Illumination - Spring 2012

  • 2009 self-portrait, Oulanka National Park, Finland. Read more on Essick’s blog post at photographyblog.com.

    Peter Essick

    2009 self-portrait, Oulanka National Park, Finland. Read more on Essick’s blog post at photographyblog.com.

  • Torres del Paine National Park, Chile: This once-inaccessible wilderness today attracts thousands of visitors.

    Torres del Paine National Park, Chile

    This once-inaccessible wilderness today attracts thousands of visitors.

  • Plant scientist

    Tracy Arm Wilderness, Alaska

    Icebergs in Alaska's Tongass National Forest.

  • Seno Pia: Glaciation on display in Tierra del Fuego, Chile

    Seno Pia

    Glaciation on display in Tierra del Fuego, Chile

  • Plant scientist

    Plant scientist

    Daniela Hohenwallner, a researcher with the Global Observation Research Initiative in Alpine Environments (GLORIA), charts how climate change is affecting the growth of mosses in the Austrian Alps. Learn more about Hohenwallner’s work, and the story behind the photo, by visiting Peter Essick’s blog

  • Man burning electronic waste

    Man burning electronic waste

    Because metals buyers won't accept copper wire until its plastic insulation is burned off, recycling workers like this young Ghanaian man are often exposed to harmful levels of toxic fumes and smoke. This 2008 image is from a National Geographic feature, “High Tech Trash”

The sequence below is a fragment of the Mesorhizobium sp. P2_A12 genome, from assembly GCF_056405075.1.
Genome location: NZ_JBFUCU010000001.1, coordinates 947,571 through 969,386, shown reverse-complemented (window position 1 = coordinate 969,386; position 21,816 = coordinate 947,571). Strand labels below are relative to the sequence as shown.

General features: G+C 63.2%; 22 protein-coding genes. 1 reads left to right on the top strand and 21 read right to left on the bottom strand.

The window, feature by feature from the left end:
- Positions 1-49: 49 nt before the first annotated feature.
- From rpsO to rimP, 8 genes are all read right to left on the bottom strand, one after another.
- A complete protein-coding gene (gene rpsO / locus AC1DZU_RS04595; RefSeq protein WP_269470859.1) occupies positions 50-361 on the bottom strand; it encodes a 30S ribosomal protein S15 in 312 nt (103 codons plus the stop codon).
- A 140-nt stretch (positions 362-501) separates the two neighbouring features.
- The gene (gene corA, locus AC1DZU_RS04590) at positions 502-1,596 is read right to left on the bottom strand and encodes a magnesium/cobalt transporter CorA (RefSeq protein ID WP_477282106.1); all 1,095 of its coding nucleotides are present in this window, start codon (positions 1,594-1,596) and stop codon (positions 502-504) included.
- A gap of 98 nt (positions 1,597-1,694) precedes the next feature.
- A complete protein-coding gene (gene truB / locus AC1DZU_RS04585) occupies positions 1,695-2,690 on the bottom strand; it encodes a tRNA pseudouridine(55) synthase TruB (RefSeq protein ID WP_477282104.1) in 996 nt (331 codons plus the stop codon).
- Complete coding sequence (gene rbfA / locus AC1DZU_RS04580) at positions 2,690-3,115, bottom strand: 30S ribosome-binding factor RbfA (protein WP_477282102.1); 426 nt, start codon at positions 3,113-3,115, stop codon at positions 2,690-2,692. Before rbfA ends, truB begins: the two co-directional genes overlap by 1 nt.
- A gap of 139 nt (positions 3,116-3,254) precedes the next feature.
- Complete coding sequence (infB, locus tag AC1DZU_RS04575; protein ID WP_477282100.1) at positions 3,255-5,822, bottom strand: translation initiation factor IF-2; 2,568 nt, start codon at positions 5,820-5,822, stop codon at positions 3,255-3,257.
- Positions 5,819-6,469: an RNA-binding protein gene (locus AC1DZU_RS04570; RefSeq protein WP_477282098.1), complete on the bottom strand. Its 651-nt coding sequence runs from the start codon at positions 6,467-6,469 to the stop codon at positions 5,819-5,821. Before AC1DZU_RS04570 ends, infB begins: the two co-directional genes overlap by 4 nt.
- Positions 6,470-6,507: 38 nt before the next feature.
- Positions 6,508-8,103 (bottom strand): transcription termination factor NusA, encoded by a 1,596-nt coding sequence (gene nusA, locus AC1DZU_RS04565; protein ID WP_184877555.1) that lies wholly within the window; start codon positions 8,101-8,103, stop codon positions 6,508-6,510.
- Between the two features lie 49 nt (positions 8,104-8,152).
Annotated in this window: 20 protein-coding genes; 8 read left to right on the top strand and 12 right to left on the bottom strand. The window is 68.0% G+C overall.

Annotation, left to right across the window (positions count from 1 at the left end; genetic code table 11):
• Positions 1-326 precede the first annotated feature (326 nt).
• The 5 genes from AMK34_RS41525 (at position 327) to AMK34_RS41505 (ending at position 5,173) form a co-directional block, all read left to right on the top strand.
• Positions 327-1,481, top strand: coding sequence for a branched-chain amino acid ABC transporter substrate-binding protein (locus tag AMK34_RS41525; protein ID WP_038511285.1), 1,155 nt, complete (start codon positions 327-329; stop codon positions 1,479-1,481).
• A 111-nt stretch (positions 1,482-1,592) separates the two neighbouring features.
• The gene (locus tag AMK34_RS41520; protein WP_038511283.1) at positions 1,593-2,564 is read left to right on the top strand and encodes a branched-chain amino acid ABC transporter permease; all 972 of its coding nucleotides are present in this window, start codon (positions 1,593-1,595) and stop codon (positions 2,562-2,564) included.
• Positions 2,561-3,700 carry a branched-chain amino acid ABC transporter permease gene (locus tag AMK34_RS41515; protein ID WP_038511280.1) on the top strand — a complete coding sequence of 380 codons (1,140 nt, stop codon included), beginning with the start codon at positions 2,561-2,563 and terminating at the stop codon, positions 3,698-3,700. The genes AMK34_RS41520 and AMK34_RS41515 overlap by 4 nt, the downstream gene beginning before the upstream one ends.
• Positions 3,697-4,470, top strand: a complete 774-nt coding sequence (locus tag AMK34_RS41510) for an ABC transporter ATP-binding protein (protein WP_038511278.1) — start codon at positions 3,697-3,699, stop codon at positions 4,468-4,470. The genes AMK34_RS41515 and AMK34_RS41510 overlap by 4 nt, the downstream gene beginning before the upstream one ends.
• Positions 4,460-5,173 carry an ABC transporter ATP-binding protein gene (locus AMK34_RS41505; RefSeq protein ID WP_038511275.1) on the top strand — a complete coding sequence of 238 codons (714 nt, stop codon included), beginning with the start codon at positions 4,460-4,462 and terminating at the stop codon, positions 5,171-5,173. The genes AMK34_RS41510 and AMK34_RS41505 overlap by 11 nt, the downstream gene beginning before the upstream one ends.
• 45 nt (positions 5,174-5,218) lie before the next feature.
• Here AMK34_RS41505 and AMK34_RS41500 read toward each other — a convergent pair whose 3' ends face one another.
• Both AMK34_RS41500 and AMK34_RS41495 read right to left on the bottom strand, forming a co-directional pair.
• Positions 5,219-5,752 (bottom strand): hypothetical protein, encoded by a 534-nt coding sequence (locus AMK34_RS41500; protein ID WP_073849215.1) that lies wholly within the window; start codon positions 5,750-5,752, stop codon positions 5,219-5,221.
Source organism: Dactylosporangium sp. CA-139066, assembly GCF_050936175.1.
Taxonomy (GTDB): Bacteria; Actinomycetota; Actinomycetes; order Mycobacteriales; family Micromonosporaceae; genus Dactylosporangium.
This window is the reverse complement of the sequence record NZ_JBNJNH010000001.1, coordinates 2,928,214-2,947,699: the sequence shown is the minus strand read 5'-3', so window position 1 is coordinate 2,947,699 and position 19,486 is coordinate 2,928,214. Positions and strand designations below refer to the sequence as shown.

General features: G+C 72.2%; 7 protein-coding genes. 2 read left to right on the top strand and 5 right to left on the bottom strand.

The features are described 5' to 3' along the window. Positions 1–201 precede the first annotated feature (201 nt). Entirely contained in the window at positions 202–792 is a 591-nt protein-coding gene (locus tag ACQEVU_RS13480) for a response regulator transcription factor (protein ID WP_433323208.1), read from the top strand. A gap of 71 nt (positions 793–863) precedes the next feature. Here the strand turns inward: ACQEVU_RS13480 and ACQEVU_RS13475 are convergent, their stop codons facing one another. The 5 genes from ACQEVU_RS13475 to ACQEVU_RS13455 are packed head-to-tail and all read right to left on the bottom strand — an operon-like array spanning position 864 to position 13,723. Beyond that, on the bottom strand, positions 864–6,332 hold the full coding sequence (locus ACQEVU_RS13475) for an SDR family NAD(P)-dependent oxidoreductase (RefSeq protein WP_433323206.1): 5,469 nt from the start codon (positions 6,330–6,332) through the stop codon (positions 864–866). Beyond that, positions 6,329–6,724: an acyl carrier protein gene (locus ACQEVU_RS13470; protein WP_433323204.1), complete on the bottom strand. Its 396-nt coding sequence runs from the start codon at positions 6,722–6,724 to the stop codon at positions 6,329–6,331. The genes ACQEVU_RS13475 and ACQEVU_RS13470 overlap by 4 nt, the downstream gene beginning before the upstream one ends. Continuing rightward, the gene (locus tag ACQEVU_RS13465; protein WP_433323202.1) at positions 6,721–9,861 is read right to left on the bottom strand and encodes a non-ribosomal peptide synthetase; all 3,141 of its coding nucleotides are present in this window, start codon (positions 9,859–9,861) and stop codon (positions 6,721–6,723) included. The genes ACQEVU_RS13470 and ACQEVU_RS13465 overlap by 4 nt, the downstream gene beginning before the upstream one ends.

• Perito Moreno Glacier

    Perito Moreno Glacier

    The Perito Moreno Glacier in Argentina’s Los Glaciares National Park. Water pressure created by ice dams periodically causes spectacular ruptures in the Perito Moreno's glacial wall — events that draw thousands of tourists to the park each year.

  • Lodgepole Pines: Pines in the Ansel Adams Wilderness area.

    Lodgepole pines

    Pines in the Ansel Adams Wilderness area.

  • Arch Cliff: Fraser Island's mineral-rich sands bind together to create dunes as high as 800 feet.

    Wathumba Creek

    Wathumba Creek, stained brown from forest carbon nutrients, flows into the sea off Fraser Island, Queensland, Australia. At 1,840 square kilometers, Fraser is the world’s largest sand island.

  • Arch Cliff: Fraser Island's mineral-rich sands bind together to create dunes as high as 800 feet.

    Arch Cliff

    Fraser Island’s mineral-rich sands bind together to create dunes as high as 800 feet.

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